Daily vitamins?
#51
I can imagine some kind of supplement regimen doing a lot of noticeable good if one has been very sick or injured, but I've never noticed any benefit from any supplements I've taken.  Has anyone else?
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#52
(01-13-2013, 05:58 PM)per_passionem_eius Wrote: I can imagine some kind of supplement regimen doing a lot of noticeable good if one has been very sick or injured, but I've never noticed any benefit from any supplements I've taken.  Has anyone else?

A well balanced diet is mostly sufficient for a sound intake of essential vitamins and minerals and they are also delivered to the body in a manner that is conducive to their absorption. Supplements are just that...a supplement and generally they, and the mega-doses of synthetic vitamins that so many take, are what I commented about how Americans are said to have the most expensive urine in the world.

Fact is, if you're concerned about absorption, do like Dr. Bombay, eat the children's vitamins (without iron for the average male) that you can chew up or get the liquid forms. Many, or the pill forms will often be excreted in the same form they were taken. At any rate, its best to take the vitamins, no matter the form, with a meal. Food aids in absorption of the vitamin and helps to breakdown the inert coatings and carriers that the pill makers use to contain the vitamins/minerals/etc. in.

A healthy male, BTW, can get a daily supply of iron from merely eating food prepared on an iron skillet. Too much iron can cause polycythemia, for one, and is the most common side effect.
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#53
(01-13-2013, 05:58 PM)per_passionem_eius Wrote: I can imagine some kind of supplement regimen doing a lot of noticeable good if one has been very sick or injured, but I've never noticed any benefit from any supplements I've taken.  Has anyone else?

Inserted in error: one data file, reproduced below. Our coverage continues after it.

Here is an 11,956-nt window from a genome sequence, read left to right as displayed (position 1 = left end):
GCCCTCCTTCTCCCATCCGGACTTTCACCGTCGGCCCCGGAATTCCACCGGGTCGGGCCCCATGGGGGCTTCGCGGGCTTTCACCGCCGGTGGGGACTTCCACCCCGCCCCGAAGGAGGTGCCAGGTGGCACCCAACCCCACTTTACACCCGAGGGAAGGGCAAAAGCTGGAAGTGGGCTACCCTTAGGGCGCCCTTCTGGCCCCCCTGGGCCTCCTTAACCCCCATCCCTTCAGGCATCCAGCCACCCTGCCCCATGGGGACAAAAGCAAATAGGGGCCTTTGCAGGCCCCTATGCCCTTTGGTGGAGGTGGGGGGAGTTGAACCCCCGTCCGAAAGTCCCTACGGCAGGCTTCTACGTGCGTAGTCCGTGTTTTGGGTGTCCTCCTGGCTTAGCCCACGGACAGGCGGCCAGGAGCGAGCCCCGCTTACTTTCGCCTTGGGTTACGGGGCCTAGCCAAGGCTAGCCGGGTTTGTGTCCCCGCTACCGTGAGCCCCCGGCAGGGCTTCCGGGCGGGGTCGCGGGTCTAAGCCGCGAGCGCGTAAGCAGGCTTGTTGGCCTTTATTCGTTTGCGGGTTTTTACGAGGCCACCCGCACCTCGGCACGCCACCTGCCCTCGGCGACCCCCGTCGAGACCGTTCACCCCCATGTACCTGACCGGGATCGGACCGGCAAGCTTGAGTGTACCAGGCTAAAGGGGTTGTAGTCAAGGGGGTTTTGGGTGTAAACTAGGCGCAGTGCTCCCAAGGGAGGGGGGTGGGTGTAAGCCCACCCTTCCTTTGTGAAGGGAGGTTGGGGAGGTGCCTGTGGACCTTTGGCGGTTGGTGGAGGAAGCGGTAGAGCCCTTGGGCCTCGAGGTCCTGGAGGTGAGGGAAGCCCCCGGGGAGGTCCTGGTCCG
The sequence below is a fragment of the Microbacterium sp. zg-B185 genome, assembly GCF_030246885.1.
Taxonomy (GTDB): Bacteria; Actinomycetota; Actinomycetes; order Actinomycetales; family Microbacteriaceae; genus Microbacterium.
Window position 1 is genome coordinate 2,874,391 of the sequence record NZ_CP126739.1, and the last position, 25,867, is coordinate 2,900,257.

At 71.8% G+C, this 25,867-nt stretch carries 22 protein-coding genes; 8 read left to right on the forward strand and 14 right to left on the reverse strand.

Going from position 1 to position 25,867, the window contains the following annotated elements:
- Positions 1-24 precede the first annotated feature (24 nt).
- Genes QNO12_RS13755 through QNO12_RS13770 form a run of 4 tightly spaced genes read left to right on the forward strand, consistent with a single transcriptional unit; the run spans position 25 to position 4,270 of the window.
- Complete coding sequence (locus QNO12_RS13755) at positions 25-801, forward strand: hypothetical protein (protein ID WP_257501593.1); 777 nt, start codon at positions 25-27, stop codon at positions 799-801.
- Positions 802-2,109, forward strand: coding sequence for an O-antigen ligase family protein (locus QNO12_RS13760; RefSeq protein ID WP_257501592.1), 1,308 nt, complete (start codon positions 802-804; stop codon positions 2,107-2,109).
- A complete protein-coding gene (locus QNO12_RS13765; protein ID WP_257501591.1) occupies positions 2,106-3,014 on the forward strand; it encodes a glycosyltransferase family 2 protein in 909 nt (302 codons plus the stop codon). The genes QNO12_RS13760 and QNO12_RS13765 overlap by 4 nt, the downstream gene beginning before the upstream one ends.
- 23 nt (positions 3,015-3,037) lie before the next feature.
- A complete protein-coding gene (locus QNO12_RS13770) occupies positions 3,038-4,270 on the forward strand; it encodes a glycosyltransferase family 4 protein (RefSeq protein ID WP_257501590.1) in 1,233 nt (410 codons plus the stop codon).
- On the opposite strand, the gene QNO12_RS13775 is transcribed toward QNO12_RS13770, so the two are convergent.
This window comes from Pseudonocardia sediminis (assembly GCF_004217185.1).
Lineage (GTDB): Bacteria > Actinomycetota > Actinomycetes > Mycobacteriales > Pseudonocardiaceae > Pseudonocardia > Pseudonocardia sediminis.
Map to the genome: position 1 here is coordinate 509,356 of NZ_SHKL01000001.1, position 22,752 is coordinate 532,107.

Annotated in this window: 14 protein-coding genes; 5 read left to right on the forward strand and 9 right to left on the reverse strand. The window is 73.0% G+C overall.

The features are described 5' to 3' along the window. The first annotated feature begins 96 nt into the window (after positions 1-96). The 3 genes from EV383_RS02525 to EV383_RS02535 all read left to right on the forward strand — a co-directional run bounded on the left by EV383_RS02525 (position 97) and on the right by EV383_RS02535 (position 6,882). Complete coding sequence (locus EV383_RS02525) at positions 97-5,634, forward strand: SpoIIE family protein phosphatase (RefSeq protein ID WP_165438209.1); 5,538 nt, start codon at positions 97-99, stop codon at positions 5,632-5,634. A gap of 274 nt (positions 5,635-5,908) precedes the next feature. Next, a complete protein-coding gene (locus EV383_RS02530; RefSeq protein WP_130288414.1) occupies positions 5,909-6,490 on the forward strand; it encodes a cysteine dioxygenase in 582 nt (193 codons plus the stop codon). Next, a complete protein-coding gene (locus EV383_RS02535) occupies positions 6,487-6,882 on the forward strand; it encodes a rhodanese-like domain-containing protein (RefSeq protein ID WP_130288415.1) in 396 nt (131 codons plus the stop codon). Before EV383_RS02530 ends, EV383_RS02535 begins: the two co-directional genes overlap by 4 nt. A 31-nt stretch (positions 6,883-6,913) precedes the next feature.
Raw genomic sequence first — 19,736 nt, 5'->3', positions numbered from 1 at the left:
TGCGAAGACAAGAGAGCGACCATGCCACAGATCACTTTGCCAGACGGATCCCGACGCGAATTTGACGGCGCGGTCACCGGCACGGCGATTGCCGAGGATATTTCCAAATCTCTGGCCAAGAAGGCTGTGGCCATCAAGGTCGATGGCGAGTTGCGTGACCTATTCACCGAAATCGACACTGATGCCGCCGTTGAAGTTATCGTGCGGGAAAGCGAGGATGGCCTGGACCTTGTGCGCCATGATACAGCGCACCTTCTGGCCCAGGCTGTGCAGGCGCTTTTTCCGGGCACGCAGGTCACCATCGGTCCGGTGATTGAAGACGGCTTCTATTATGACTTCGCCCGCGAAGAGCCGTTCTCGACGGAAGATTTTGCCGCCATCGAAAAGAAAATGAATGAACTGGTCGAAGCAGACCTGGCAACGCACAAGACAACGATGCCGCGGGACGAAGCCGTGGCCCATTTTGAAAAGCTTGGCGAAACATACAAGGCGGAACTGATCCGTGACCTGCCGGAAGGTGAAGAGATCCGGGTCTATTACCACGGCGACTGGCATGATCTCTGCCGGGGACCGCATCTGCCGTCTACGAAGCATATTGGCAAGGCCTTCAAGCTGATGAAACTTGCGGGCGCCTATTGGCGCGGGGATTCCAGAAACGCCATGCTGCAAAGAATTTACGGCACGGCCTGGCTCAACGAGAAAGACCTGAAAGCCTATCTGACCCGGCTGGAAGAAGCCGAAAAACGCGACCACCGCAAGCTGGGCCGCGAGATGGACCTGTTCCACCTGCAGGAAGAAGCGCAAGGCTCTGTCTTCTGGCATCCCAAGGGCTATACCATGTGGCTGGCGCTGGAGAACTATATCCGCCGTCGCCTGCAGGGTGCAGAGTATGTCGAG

I have, however, as advised before, supplements can easily be a waste of money.

The noticeable good were:

* When I was a teenager, I had a severe nutritional deficiency which was fixed with supplements, and then I took probiotics and became a vegan and then stopped taking supplements. That led to rapid and visible improvement.
* A seasonal allergy (grass allergy...May and June congestion) was/is cured with Stinging Nettle (freeze dried). Worked like magic: http://www.amazon.com/Planetary-Herbals-...000GFJJ6U/ (note, it is just the plant freeze dried and compressed into a tablet...eating the plant would have the same benefit for this).
* Recently, a Glucosamine, MSM, CMO supplement MAY have aided in recovery of an elbow sprain and a minor knee issue. http://www.amazon.com/gp/product/B000V8BD0C/
* The multivitamin I take is to make up for any deficiencies in my diet or lifestyle I cannot control. I am at risk of a Vitamin D deficiency (work at night, and barely see the sun and I do not eat animals), and if there are mineral deficiencies in the foods I eat (mineral content depends on the soil where the plants are grown), I would not know. http://www.amazon.com/gp/product/B001GAOGLM/

As I stated, food supplements should be seen as food.
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#54
(01-13-2013, 09:32 PM)Zedta Wrote: Fact is, if you're concerned about absorption, do like Dr. Bombay, eat the children's vitamins (without iron for the average male) that you can chew up or get the liquid forms. Many, or the pill forms will often be excreted in the same form they were taken. At any rate, its best to take the vitamins, no matter the form, with a meal. Food aids in absorption of the vitamin and helps to breakdown the inert coatings and carriers that the pill makers use to contain the vitamins/minerals/etc. in.
When I started the multivitamin, I found that Riboflavin was being excreted excessively, so I took the tablet right after (or in the middle) of eating and this did not happen again. They do not contain mega doses of Riboflavin.

Quote:A healthy male, BTW, can get a daily supply of iron from merely eating food prepared on an iron skillet. Too much iron can cause polycythemia, for one, and is the most common side effect.